On Sunday February 4th, Costa Ricans will head to the polls to vote in the country’s general elections to choose their new president and renew the 57-member unicameral legislature. Though Costa Rica is largely seen as an example of democracy in Latin America, the run-up to the 2018 election has shed light on the high levels of popular discontent that have grown in recent years. That anger has increased in the wake of a series of corruption scandals—particularly the cementazo—that have revealed influence-peddling networks from politicians across the ideological spectrum. The aftermath of these scandals will likely affect Sunday’s vote, where— according to recent polls—a large number of voters will likely abstain and Fabricio Alvarado, an extremist Evangelical, anti-establishment candidate, may reach the second-round vote.
The uneasy state of Costa Rica’s democracy
Costa Rica is a rare case of early democratic success in Latin America. After a gradual expansion of democracy during the first half of the 20th century and a brief civil war in 1948 (known as la Guerra del 48), ticos have celebrated 16 free, fair and periodical national elections since 1953, all of which have resulted in peaceful transitions of power.
The country gradually developed a stable two-party system, in which the social-democratic National Liberation Party (Partido de Liberación Nacional, or PLN) competed against the Party of Social Christian Unity (Partido Unidad Social Cristiana, or PUSC). Costa Rica’s two-party system peaked from 1986 to 2002, when the combined vote share of the bipartidismo averaged 91% and 79% of valid votes in presidential and legislative elections, respectively.
In 2002, declining popular support for the two parties became noticeable. The unpopularity of economic reforms during the early 1990s, growing corruption and the lack of programmatic differentiation between traditional parties led to the rise of third-party alternatives—particularly from disgruntled ex-PLN members. The Party of Citizens’ Action (Partido de Acción Ciudadana, or PAC), a center-leftist party that was founded in 2000, began attracting a large share of voters. In the 2002, the PAC received 26.2% of votes in the country’s presidential election, forcing the first runoff since Costa Rica’s transition to democracy. The formal end of bipartidismo came in 2014, when Luis Guillermo Solís (2014 to present)—a university professor and former Secretary General of the PLN who switched to the PAC in 2008—passed to the second-round vote and defeated PLN member Johnny Araya by a landslide with 77.8% of votes.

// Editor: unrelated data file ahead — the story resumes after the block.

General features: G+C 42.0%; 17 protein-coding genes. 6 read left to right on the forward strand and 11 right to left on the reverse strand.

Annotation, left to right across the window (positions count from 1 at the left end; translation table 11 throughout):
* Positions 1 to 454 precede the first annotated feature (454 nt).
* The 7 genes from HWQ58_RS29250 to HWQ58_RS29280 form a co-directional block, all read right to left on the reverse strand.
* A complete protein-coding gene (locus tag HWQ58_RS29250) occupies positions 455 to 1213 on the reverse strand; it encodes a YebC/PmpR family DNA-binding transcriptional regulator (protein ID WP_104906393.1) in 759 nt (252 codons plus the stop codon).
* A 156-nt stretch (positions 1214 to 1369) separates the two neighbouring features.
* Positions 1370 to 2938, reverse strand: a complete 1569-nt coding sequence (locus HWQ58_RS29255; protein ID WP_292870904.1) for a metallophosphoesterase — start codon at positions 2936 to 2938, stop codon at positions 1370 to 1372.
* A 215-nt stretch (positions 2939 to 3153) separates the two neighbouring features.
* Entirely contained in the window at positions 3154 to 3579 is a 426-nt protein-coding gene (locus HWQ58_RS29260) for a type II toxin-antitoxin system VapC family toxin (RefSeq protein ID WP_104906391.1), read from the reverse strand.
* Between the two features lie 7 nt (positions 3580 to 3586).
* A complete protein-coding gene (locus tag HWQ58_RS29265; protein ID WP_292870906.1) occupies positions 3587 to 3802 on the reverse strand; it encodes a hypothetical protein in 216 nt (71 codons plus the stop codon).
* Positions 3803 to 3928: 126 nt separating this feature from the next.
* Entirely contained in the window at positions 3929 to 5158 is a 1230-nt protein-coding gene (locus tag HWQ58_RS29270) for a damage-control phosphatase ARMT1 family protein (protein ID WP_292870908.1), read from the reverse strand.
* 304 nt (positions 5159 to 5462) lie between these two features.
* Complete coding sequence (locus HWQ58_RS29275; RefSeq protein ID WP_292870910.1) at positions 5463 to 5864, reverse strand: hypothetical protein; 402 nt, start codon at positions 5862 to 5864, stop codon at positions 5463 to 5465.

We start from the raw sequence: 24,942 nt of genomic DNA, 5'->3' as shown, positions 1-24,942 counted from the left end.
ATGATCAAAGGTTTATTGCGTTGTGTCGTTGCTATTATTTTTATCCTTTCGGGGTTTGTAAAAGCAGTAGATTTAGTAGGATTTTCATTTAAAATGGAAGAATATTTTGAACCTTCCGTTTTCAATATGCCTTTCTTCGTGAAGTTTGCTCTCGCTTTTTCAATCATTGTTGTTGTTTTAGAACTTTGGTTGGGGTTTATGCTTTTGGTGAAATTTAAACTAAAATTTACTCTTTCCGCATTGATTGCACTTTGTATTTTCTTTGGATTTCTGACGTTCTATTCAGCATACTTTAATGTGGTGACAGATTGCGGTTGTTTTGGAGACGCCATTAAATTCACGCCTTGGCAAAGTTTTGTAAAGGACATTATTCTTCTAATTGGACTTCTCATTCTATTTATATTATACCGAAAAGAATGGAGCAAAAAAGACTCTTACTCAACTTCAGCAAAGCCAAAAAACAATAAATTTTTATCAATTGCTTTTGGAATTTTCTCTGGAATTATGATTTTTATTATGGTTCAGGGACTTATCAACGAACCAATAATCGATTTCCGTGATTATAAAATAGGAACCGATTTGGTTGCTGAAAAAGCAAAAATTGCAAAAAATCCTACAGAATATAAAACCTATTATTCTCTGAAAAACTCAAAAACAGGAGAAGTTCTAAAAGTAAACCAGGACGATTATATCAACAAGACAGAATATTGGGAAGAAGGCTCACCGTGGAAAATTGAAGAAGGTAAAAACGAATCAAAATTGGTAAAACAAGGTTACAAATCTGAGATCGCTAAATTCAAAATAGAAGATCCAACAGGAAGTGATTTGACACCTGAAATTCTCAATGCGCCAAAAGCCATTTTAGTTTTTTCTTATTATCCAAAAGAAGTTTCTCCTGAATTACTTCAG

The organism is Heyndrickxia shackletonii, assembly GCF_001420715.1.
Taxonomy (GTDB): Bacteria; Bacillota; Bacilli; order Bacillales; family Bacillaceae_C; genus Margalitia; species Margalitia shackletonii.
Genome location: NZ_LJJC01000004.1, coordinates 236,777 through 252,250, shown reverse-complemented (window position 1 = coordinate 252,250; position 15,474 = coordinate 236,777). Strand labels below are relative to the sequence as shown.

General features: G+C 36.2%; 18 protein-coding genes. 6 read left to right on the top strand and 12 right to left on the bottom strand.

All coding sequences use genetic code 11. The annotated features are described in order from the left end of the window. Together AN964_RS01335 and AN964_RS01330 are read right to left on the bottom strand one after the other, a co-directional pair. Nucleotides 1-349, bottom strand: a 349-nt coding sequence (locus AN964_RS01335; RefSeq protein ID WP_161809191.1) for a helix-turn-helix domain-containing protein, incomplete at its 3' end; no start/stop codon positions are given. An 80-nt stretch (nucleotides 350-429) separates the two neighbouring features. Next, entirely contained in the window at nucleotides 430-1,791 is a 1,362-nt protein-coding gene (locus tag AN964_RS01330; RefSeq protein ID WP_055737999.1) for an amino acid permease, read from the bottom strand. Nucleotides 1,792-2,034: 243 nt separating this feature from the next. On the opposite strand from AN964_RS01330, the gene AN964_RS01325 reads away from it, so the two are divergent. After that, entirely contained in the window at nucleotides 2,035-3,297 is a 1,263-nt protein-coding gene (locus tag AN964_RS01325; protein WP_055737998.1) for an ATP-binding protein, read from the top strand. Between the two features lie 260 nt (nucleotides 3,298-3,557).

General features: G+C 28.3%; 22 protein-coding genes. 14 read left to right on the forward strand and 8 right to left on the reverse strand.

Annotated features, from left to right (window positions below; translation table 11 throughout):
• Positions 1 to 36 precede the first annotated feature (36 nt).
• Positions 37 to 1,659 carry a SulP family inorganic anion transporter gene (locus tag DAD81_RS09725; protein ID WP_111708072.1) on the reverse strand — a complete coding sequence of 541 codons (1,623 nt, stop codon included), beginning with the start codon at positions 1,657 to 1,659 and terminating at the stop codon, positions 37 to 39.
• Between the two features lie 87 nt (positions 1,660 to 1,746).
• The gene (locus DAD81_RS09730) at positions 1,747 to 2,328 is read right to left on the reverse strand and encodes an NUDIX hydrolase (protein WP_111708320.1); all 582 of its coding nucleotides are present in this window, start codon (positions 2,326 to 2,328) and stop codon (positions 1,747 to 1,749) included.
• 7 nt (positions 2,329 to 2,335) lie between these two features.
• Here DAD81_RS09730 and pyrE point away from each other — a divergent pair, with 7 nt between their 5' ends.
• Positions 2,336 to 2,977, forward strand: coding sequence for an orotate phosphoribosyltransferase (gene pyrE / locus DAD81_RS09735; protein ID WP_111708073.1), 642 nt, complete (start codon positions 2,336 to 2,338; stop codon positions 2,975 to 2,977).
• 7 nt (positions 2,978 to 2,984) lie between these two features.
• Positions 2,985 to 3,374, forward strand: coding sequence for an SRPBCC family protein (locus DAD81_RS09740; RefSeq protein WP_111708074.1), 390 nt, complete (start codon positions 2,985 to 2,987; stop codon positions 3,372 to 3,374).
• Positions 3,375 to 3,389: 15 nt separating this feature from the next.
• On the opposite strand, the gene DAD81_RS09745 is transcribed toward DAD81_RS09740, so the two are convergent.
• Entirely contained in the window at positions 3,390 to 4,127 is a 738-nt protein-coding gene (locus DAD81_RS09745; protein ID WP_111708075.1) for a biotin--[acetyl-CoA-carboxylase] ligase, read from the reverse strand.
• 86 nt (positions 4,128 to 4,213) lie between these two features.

Though Solís’ presidency has overseen high levels of economic growth—since 2014 the country has grown 4.2% average, well above the 0.02% Latin American and Caribbean average during the same period—his tenure has been tainted by party infighting, as well as growing insecurity, unemployment and corruption scandals. In 2016, Costa Rica experienced its highest homicide rates in recent years, while the unemployment rate has hovered around 10% throughout his term. Meanwhile, the cementazo, a corruption scandal involving shady regulations and loans surrounding the import of Chinese cement, broke in mid-2017 and unveiled influence-peddling schemes involving politicians from across the ideological spectrum. Unsurprisingly, voters mention unemployment (26%), security (20%) and corruption (13%) as their top priorities.